An upwardly extending tube 70, having a plurality of splitter fingers 76, is positioned as shown with the splitter fingers 76 being welded at 72 to the inner sides 68 of the discharge hopper 34. When formed thusly in the preferred embodiment, the inner liner support 66 is in a position, as shown in FIG. 7, to receive the end 64 of the lower liner discharge spout 26 inside the discharge hopper 34. After the lower liner discharge spout 26 has been positioned over the upwardly extending tube 70 by the operator using his arm and hands positioned in the gauntlets 44, the operator is able to untie the tying cord 27 on the lower liner discharge spout 26 to allow the bulk product 21 to discharge out of the bulk bag 10.

Since the diameter of the lower liner discharge spout 26 is larger than the diameter of the upwardly extending tube 70, upon untying of the tying cord 27, a smaller portion of the bulk product 21 will flow outside of the upwardly extending tube 70 with a major portion of the bulk product flowing inside the tube 70. The splitter fingers 76 form a plurality of openings 78 through which the smaller portion of the bulk product 21 can flow. By referring to FIG. 8 there is shown in detail the construction of the splitter fingers 76 and FIG. 9 shows how the inner liner support 66 would be positioned inside the discharge hopper 34. In FIG. 9, the inner sides 68 of the downwardly sloped sides 36 of the discharge hopper 34 are shown as dashed lines so that the openings 78 can be clearly seen. It can also be seen in FIG. 9 how the splitter fingers 76 would form a bridge to prevent the excess bag liner 22 and lower liner discharge spout 26 from passing beyond the upper sides 79 of the splitter fingers 76.

The position of the upwardly extending tube 70 inside the hopper and the position of the splitter fingers 76 form a reservoir means 80 shown in FIG. 10 for receipt and storage of the excess bag liner 2 and lower liner discharge spout 26. FIG. 10 shows a cross-sectional elevational view, similar to the view of FIG. 7, where there can be seen an opened bulk bag 10 with bulk product 21 flowing downwardly in the direction shown by the arrow 84. As has been before mentioned, a smaller portion of the bulk product 21 will flow on the outside of the upwardly extending tube 70 in the direction shown by the arrow 85 in the space 82 between the tube and the liner.

It can be seen then in FIG. 10 how the splitter fingers 76 serve to retain the excess liner on the upper sides 79 of the fingers in the reservoir means 80 to prevent the excess liner from falling into the lower area 86 below the upwardly extending tube 70. As a result the bulk product 21 will pass through and around the tube 70 to flow out of the discharge hopper 34 in the direction of the arrow 28 at the flange 62. Since the splitter fingers 76 hold the excess liner in the reservoir means, the excess liner can not drop into the lower conveyor, auger or valve to interfere in the unloading process. In the preferred embodiment, the splitter fingers 76 function as an inner liner support and also as a support for the upwardly extending tube 70.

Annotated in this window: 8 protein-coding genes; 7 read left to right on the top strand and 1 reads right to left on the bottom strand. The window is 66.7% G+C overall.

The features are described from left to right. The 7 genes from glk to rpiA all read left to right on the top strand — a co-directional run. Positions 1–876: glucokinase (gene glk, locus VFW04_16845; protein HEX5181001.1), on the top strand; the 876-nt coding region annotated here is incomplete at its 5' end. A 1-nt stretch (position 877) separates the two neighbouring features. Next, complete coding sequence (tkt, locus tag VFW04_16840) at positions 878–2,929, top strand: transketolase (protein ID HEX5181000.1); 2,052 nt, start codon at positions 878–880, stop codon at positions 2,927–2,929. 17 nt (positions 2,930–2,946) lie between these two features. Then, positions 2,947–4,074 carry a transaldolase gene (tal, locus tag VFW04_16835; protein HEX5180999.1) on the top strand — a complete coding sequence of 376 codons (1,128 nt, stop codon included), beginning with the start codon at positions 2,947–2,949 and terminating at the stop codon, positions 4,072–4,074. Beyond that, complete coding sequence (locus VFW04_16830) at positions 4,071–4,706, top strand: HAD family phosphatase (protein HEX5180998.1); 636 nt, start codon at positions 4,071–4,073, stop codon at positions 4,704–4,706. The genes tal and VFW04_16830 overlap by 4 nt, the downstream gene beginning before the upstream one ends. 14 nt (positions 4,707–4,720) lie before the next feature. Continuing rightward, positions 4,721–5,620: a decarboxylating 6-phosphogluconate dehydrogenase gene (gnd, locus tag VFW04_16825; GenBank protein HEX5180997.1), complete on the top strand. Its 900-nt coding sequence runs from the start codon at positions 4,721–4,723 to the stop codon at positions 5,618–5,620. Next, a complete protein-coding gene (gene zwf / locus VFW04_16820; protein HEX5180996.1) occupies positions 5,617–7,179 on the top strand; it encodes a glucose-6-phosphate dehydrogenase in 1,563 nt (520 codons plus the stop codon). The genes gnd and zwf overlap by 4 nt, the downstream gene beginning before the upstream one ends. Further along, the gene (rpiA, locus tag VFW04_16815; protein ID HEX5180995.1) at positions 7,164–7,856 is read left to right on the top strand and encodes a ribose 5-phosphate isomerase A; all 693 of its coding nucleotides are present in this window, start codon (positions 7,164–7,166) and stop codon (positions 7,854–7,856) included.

Referring now to FIGS. 11, 12 and 19 there is shown a modification of the inner liner support generally by the numeral 88 which comprises a rectangular plate 90 having outer edges 92 which are welded to the inner sides 68 of the downwardly sloped sides 36 of the discharge hopper 34. The mounting of the modified inner liner support 88 in the discharge hopper 34 can be seen in FIG. 19 which is a cross-sectional view similar to the view of FIG. 7. A plurality of holes 96 are formed in the rectangular plate 90 and form the plurality of openings through which bulk product 21 can pass on discharge from the liner 22. Also a plurality of slots 98 are formed in the upwardly extending tube 70 which is also welded at 94 to the rectangular plate 90. The slots 98 also permit bulk product 21 flowing between the lower liner discharge spout 26 and the upwardly extending tube 70 to flow into the tube 70 and out of the discharge hopper 34.

It can be seen also in FIG. 19 how the rectangular plate functions like the slitter fingers 76 of the preferred embodiment to prevent the excess liner from dropping into the lower conveyor, auger or valve. Also the excess liner will lie in the reservoir means 99 formed above the rectangular plate 90 between the upwardly extending tube 70 and the inner sides 68 of the hopper.

Referring now to FIGS. 13 and 14 of the drawings there will be shown and described another modification of the inner liner support, shown generally by the numeral 100. The modification shown in FIGS. 13 and 14 uses a modified tube 102 which is welded at 104 at the end 105 of the tube to the inner sides 68 of the discharge hopper. A plurality of slots 106 permit bulk product 21 to flow back into the modified tube 102 and out of the hopper. Since the modified tube 102 is welded directly to the hopper sides, the reservoir means 107 serves to retain the excess liner in the reservoir means 107 and the slots 106 form the plurality of openings used to pass bulk product out of the reservoir.

Referring now to FIGS. 15 and 16 there is shown yet another modification of the applicant's novel inner liner support shown generally by the numeral 108 which comprises a generally larger upwardly extending tube 110 having a plurality of slots 116 formed in proximity to the end 112 of the tube. A plurality of modified splitter fingers 118 are welded to the tube at 119 and are also welded at 120 to the inner sides 68 of the hopper. The end 112 of the modified tube 110 is also welded at 114 to the bottom of the hopper in proximity to the bottom cylinder 74. When formed thusly the reservoir means 121 serves to retain the excess liner inside the hopper and the modified splitter fingers hold the liner in the reservoir.